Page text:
I understand and appreciate where you come from as I too was a minarchist (very popular belief and very comfortable too) from the mid 70's till the late 90's although it was George Bush/Dick Cheney et al who pushed me over the edge to make me realize it and face it to go the next logical step. The other side of this coin is that I don't care how you live or for that matter how anyone else here wants to live, if they want to be communist, fascists, neo-cons, neo-lib, neo-drunks, I don't care. Have at it. Chose to live the life you want too and if you can find others who want to join your group freely and without force or fraud I'm all for it. But we don't live in a country where people are free to choose and make those kinds of choices do we? We are forced, compelled and even frauded into living a very specific form of life according to public policy decided on another fraud called mobocracy or what the greeks called Ochlocracy. But the mob is always controlled and driven by an oligarchy whose hand we sense and know it's there but are never really allowed to fully see. So much for President Transparency right? :happy-very: Even the so-called left has concerns over oligarchy. In 2009' we have those concerned over a liberal oligarchy but when one takes off the glasses of party politics, it's about impossible to distingish between the 2 oligarchy players. If one didn't know better, one would think the same entity controls bothsides. Begs the question do we in fact know better?:wink2:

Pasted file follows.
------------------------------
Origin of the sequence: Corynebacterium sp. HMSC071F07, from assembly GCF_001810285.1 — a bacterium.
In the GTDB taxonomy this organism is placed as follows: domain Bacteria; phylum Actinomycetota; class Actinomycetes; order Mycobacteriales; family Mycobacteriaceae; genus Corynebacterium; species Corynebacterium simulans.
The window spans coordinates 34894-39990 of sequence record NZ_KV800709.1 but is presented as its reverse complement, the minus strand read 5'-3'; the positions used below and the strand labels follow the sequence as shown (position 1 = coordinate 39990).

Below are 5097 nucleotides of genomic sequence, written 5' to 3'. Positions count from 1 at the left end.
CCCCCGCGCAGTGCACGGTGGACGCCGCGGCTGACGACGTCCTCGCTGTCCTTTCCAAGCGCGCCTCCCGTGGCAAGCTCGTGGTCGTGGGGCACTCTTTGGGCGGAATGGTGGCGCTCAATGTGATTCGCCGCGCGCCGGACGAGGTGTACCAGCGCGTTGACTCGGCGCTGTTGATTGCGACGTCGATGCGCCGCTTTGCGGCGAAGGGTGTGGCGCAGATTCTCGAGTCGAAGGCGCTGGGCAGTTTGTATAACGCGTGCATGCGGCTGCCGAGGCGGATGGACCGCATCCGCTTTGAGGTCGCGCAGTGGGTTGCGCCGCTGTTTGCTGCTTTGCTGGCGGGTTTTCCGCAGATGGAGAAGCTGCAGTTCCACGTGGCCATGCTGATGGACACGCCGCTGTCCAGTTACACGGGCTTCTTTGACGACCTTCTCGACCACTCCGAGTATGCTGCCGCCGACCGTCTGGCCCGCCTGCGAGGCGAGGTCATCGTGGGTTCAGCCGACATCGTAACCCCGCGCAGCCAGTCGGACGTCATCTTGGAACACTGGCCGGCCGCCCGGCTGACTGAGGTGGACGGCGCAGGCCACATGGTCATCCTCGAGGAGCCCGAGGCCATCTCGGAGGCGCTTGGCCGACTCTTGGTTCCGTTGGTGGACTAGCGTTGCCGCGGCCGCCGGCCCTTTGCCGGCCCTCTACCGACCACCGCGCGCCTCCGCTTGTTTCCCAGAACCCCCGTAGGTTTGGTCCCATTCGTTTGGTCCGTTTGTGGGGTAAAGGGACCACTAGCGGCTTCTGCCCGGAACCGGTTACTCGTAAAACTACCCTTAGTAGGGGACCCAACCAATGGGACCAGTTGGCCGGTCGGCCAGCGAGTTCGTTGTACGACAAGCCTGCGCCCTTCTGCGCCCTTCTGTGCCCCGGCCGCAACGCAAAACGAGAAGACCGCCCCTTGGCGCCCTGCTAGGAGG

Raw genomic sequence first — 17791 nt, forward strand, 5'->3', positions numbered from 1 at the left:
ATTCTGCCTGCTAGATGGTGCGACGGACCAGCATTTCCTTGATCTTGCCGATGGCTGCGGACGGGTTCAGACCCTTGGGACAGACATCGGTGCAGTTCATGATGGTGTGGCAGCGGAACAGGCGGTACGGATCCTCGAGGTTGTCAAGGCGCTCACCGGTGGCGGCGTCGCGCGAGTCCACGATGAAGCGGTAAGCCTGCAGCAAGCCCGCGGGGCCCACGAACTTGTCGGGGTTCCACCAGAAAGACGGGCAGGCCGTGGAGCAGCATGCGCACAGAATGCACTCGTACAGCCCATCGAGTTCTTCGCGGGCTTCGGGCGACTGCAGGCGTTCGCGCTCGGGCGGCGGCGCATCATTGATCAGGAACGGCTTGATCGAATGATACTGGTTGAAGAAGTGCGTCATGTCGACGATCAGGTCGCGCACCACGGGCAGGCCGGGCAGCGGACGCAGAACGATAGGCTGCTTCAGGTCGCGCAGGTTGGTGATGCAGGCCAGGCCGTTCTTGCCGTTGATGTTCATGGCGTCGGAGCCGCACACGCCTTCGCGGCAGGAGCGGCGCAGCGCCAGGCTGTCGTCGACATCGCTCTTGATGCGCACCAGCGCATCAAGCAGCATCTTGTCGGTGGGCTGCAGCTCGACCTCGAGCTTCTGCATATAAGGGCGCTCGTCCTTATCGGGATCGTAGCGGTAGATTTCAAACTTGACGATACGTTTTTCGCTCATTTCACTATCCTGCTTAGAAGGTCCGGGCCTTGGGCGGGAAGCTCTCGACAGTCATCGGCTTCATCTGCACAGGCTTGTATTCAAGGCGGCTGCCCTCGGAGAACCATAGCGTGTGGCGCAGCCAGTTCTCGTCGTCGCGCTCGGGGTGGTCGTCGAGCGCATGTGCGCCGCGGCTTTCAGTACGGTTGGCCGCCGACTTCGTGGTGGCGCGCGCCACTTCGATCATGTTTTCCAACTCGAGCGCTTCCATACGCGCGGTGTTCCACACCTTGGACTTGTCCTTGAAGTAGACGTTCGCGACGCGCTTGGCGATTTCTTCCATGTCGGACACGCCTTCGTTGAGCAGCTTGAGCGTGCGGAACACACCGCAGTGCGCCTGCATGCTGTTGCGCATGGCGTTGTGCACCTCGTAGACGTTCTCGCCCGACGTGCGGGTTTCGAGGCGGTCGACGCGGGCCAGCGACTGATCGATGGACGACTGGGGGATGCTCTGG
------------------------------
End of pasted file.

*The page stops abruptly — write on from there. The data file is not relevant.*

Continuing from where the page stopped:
Limited Gov't IMO is an Impossible Dream in that the nature of gov't is force and complusion and when it's interests override the interest of the individual, it's limitations will be set aside in the name of it's own self interests or rather the persons who've managed to obtain control of it. The Lord Acton axiom again.

    Kevin Carson at the Center for a Stateless Society got it right in many respects when he asked, "Mother, Should I Trust the Government?"

  8. av8torntn

    av8torntn Well-Known Member

    By any standard is all this spending really for general welfare?

  9. av8torntn

    av8torntn Well-Known Member

    "The States supposed that by their tenth amendment, they had secured themselves against constructive powers." --Thomas Jefferson to William Johnson, 1823
  10. moreluck

    moreluck golden ticket member

  11. moreluck

    moreluck golden ticket member